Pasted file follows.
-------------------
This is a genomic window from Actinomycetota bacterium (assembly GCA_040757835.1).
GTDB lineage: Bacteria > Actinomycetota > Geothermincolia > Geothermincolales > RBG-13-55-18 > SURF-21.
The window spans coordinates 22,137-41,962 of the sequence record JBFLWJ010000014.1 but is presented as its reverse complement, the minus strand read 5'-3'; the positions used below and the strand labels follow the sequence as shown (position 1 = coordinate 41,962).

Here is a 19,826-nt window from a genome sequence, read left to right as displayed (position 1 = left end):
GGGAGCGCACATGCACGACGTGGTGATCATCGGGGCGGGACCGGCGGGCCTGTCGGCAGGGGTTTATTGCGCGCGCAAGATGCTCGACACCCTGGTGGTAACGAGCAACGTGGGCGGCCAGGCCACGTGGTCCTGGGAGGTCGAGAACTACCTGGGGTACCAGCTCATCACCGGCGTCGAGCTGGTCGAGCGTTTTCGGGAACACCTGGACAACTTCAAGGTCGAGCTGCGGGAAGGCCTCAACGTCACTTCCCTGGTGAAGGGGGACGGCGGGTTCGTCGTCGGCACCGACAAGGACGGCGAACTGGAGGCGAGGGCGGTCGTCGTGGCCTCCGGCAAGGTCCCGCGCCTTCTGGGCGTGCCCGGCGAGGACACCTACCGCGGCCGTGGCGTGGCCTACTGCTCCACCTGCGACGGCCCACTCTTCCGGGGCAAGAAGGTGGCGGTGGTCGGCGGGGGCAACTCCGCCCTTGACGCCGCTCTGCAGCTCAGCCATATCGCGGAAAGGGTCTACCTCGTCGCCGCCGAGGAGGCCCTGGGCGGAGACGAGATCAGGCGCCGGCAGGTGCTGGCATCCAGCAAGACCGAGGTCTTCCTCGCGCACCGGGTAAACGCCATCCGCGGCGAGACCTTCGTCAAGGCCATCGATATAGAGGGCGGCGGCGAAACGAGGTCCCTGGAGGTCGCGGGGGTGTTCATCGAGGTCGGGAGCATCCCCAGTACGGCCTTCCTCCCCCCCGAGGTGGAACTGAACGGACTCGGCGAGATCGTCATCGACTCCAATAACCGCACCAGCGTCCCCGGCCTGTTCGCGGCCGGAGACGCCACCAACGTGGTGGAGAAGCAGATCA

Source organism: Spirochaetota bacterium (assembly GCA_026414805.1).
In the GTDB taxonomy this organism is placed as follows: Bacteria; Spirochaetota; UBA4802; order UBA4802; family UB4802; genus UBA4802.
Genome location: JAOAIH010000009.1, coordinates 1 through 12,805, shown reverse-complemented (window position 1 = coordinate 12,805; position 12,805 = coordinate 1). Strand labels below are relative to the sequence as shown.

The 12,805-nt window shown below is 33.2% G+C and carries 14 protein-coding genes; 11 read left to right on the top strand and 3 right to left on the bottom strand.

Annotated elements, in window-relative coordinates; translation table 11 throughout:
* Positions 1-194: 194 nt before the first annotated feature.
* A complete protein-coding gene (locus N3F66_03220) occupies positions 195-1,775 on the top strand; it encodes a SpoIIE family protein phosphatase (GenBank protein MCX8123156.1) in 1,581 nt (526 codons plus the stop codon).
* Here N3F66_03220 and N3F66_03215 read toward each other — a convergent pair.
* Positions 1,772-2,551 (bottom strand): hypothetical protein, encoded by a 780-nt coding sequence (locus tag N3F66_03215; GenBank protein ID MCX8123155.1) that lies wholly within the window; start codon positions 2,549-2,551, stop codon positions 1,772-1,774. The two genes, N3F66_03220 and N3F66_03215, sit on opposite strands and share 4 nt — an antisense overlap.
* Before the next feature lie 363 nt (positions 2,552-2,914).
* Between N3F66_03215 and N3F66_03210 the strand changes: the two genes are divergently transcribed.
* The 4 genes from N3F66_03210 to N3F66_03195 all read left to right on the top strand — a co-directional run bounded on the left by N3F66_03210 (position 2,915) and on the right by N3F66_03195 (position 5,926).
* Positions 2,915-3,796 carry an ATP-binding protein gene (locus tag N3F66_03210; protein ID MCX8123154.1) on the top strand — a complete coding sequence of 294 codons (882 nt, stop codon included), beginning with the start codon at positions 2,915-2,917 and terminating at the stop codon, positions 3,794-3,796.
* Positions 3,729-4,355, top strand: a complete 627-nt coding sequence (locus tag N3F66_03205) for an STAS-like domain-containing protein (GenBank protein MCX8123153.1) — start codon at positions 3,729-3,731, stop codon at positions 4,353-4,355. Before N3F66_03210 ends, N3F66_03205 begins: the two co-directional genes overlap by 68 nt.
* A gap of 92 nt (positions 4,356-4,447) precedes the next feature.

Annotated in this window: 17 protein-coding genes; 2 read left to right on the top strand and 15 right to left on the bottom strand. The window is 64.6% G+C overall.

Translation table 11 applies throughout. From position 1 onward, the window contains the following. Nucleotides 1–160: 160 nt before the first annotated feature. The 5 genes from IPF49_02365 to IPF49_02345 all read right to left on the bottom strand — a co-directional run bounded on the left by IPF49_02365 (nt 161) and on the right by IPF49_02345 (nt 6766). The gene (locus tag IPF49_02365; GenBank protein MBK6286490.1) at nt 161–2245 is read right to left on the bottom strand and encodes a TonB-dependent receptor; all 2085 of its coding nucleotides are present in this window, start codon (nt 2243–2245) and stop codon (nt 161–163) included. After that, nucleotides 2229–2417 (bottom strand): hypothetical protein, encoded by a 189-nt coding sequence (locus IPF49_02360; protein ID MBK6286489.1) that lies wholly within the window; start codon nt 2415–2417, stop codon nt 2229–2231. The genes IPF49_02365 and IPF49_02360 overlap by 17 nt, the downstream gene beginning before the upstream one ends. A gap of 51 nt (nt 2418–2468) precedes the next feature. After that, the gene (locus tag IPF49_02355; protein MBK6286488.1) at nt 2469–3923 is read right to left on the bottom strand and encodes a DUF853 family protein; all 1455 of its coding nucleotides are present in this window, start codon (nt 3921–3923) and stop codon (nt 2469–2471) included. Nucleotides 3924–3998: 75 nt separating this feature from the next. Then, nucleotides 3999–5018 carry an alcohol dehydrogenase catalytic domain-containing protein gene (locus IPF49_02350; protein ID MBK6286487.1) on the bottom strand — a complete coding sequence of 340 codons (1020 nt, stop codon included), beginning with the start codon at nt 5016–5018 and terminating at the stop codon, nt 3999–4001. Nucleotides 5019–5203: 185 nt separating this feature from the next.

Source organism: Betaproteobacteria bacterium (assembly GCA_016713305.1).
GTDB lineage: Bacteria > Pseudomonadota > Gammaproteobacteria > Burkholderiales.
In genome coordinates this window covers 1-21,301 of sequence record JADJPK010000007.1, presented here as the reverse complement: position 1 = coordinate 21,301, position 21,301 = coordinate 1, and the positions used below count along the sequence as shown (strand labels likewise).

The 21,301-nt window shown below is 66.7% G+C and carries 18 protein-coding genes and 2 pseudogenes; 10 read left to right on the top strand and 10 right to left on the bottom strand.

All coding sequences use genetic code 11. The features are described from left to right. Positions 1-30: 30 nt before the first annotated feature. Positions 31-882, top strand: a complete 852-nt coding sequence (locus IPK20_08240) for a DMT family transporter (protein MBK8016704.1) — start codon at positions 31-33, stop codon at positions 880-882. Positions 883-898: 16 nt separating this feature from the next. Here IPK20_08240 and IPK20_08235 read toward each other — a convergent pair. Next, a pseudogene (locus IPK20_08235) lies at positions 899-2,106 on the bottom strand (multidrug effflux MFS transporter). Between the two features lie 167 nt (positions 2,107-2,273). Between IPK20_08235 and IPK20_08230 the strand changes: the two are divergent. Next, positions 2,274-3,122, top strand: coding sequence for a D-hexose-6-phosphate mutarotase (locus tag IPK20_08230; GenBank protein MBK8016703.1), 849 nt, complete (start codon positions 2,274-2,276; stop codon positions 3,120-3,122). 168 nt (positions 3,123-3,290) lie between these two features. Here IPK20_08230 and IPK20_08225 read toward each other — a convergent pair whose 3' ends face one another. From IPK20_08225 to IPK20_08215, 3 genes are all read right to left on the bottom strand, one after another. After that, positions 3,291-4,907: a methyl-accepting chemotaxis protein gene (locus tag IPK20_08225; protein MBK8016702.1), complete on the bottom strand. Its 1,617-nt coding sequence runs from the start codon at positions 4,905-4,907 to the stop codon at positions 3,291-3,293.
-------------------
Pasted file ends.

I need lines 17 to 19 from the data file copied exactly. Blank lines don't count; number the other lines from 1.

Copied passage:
* The 4 genes from N3F66_03210 to N3F66_03195 all read left to right on the top strand — a co-directional run bounded on the left by N3F66_03210 (position 2,915) and on the right by N3F66_03195 (position 5,926).
* Positions 2,915-3,796 carry an ATP-binding protein gene (locus tag N3F66_03210; protein ID MCX8123154.1) on the top strand — a complete coding sequence of 294 codons (882 nt, stop codon included), beginning with the start codon at positions 2,915-2,917 and terminating at the stop codon, positions 3,794-3,796.
* Positions 3,729-4,355, top strand: a complete 627-nt coding sequence (locus tag N3F66_03205) for an STAS-like domain-containing protein (GenBank protein MCX8123153.1) — start codon at positions 3,729-3,731, stop codon at positions 4,353-4,355. Before N3F66_03210 ends, N3F66_03205 begins: the two co-directional genes overlap by 68 nt.